What is Assisted Hatching?
Assisted hatching is an advancement to the traditional IVF treatment. Get all the details about assisted hatching process along with associated information.
IVF treatment has undergone huge transformations since it was discovered. One of the advancements in IVF treatment is “assisted hatching”.
You must be wondering what is it?
So, let’s understand the assisted hatching process in simple terms.
Assisted hatching is a laboratory process which is done together with In vitro fertilization (IVF) treatment.
Normally in IVF, eggs are placed in the petri dish with sperms so that the sperm fertilizes the egg. Fertilization of eggs takes place when a sperm successfully infuses into the egg.
After fertilization, the fertilized eggs are monitored for three to six days as they divide and grow into embryos. From the fertilized eggs, best embryos (generally 2-3 in number) are selected and transferred to the woman’s womb (embryo transfer).
In the initial 5 to 7 days of embryo development, the embryo is covered by an external shell known as zona pellucida. Normally, when the embryo enters the uterus, this zona mostly disintegrates and the embryo hatches out, enabling it to embed in the uterus.
As the embryo develops, it naturally breaks out of this shell.
However, in certain patients, the embryo is not able to break the hardened outer shell. This leads to the embryo not being able to hatch out and implant in the uterus of the woman.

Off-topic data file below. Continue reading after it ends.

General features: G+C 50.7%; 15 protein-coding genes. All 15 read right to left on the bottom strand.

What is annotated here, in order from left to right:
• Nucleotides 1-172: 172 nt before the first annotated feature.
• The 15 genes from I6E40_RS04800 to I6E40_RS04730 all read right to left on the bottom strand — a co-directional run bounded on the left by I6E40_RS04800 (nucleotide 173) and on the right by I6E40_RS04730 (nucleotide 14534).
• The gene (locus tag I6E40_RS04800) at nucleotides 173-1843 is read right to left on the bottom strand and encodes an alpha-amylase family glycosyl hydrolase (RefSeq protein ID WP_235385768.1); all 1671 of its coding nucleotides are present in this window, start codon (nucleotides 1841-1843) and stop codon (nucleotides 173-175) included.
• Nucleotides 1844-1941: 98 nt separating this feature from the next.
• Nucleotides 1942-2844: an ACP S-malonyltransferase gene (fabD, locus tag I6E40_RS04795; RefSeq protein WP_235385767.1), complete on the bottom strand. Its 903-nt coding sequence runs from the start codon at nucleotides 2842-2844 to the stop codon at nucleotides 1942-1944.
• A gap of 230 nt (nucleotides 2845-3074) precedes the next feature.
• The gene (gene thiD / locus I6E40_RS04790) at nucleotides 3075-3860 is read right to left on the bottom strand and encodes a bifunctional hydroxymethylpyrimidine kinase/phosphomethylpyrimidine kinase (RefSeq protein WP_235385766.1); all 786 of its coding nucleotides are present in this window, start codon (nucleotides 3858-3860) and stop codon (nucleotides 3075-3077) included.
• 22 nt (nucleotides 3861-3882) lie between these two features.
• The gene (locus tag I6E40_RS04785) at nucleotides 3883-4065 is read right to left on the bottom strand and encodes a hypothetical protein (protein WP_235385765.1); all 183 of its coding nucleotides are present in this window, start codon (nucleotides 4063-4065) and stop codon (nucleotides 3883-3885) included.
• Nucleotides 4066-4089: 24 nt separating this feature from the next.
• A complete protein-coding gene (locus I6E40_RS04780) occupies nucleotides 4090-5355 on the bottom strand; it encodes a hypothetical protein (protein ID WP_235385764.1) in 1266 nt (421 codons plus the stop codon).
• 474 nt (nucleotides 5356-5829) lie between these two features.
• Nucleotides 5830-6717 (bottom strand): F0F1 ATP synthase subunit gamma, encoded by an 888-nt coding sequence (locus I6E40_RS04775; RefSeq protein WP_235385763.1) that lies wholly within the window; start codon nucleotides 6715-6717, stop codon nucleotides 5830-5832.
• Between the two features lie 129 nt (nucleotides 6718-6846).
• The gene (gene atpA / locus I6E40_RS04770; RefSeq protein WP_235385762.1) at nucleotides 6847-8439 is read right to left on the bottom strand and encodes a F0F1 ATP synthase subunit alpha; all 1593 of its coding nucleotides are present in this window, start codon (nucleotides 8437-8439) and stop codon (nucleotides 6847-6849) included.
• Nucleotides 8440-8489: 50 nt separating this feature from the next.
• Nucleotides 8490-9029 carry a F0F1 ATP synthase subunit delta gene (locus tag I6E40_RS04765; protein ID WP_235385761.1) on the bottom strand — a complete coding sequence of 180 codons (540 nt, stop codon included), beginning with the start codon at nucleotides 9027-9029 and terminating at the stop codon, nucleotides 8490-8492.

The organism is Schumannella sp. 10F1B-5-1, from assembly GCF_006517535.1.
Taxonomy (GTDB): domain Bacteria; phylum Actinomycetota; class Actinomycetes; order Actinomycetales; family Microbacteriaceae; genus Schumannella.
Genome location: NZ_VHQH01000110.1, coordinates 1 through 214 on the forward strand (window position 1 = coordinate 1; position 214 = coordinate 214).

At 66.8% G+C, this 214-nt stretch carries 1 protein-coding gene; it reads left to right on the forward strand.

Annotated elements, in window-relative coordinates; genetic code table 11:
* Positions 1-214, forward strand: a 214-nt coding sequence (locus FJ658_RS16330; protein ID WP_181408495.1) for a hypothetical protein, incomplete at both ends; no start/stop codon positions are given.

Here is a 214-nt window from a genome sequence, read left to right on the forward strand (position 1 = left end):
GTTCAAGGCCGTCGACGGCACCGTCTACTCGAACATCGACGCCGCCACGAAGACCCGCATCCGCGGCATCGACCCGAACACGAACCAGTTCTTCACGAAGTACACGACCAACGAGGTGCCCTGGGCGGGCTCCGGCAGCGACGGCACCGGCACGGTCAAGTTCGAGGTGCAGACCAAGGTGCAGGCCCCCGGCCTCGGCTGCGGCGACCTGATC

Here, the “assisted hatching” process comes into action.
Assisted hatching is a laboratory micromanipulation process done before the embryos are transferred in the uterus following an IVF or ICSI cycle in order to facilitate the embryo to hatch out of the Zona.
What does assisted hatching process incorporate?
It’s important to know that assisted hatching is a laboratory process done by experienced embryologists only.
In assisted hatching a little opening is made in the zona utilizing a fine needle, utilizing an exceptionally powerful magnifying instrument.
Assisted hatching is done before the embryos are transferred to the uterus. When the embryo which has undergone assisted hatching reaches the uterus, it can easily hatch through this opening and implant itself in the uterus.
How is assisted hatching done?
Now that we know what happens in assisted hatching, it’s time to dig deep to know the actual process of assisted hatching.
During assisted hatching, the outer shell of the embryo is unnaturally weakened by creating a tiny low hole within the zona. There are different ways to do it.
1. One technique involves the use of an acid solution, namely Tyrode’s solution:
Acidified Tyrode’s solution is used for assisted hatching of the embryo for artificially boring the zona pellucida. With a pH of 2.1-2.5, the highly acidic solution can break the zona pellucida without harming the embryo but only if used in controlled amount.
2. Another technique involves the employment of a laser to “crack” the shell:
The use of the laser has enabled the advancement of precision procedures to control embryo development for improved fertility.